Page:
Mark Lamers from Online Nursing Degrees.org contacted me for an interview. Mark, I’m flattered. People tell me that I give good interviews because I’m very opinionated. Mark asked some thought provoking questions and one of them really stood out. He asked me about something that I wrote on my blog a long time ago. The post read, “I was also taught that anyone willing to work long, hard hours could obtain the American Dream. I’m a nurse for life, which means I’m not going to retire. In other words, I’m going to die with my Nurse Mates on.” Mark asked, “At this point in your career, it is safe to say you’ve worked long hard hours as a compassionate caregiver. In retrospect, is that American Dream now your story? What would provide the happy ending? What were the necessary steps to get there?
Answer: Read more »
*This blog post was originally published at Nurse Ratched's Place*
I was invited to speak at the National Library of Medicine’s 2010 Annual Conference. Today I heard fellow speaker Uwe Reinhardt, Ph.D., discuss healthcare economics, and although his presentation was entertaining, as a physician I found it to be rather disturbing.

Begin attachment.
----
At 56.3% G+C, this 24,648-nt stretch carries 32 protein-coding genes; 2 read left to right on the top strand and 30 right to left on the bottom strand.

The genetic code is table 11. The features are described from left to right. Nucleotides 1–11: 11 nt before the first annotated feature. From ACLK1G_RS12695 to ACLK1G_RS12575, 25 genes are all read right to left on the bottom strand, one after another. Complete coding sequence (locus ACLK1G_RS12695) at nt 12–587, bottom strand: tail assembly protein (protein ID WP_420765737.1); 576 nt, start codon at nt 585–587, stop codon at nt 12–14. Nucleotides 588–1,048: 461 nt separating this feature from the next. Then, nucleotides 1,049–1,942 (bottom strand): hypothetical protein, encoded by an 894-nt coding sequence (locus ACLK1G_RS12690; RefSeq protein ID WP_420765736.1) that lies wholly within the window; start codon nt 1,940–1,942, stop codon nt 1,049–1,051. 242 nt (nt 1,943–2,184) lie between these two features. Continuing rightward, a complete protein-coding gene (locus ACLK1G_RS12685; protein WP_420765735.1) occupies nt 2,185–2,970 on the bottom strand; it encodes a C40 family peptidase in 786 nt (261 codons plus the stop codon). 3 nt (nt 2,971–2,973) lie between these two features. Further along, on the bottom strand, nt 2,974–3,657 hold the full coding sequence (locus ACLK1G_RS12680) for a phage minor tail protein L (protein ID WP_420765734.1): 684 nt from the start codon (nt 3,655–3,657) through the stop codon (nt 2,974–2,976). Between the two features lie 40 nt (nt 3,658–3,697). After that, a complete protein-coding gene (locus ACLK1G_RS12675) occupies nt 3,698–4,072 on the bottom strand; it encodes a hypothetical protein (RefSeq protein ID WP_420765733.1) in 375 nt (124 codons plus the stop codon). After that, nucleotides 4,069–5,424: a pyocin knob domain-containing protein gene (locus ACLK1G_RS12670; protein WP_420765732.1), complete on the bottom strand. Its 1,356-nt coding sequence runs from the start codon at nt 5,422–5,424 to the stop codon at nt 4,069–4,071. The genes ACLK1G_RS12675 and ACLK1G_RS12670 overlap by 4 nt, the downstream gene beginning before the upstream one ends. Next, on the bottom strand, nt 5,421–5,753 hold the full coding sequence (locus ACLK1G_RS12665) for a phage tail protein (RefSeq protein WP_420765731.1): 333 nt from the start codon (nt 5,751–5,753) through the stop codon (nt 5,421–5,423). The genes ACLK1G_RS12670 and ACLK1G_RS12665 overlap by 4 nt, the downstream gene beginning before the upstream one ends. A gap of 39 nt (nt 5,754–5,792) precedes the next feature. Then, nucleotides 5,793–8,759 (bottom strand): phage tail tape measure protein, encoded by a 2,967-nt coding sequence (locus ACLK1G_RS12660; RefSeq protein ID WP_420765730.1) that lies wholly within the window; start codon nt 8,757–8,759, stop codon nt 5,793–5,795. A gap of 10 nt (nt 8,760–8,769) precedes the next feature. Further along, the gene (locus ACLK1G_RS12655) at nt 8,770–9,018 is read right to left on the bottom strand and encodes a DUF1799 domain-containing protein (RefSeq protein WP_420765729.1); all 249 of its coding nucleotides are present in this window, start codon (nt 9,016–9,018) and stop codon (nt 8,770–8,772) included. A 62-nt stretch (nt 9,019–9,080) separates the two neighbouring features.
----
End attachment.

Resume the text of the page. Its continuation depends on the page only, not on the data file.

On the one hand I understand Reinhardt’s desire to engage Americans in a rational conversation about limited healthcare resources. My friend Dr. Rich Fogoros has been calling for this for many years. Yet, I was disappointed by his enthusiastic reductionism — that peoples’ lives should be reduced to a mere societal cost equation. He also said that, “When America grows up, it will look a lot more like Europe,” and cited a conversation with Dr. Phil Gingrey as an example of the congressman’s over-valuing human life. Read more »
It appears that the American Dream is dead as the Democrats have essentially no chance in passing some sort of healthcare reform package. The stunning loss of the senate seat held by the late Ted Kennedy has now given the Republicans the ability to filibuster any significant healthcare legislation.
More disappointing is that Americans seem willing to accept the fact that they can live without healthcare. In a blog at US News and World Report titled 21 Things We’re Learning to Live Without, besides abstaining from cable TV, a home phone, prepared foods, and lattes, healthcare was also on the list. Millions of Americans are apparently “simply hoping they don’t get seriously ill or hurt.” How can this happen in supposedly the wealthiest nation in the world? Too many Americans are literally one illness or accident away from financial ruin as medical costs are the leading cause of personal bankruptcy. Read more »
*This blog post was originally published at Saving Money and Surviving the Healthcare Crisis*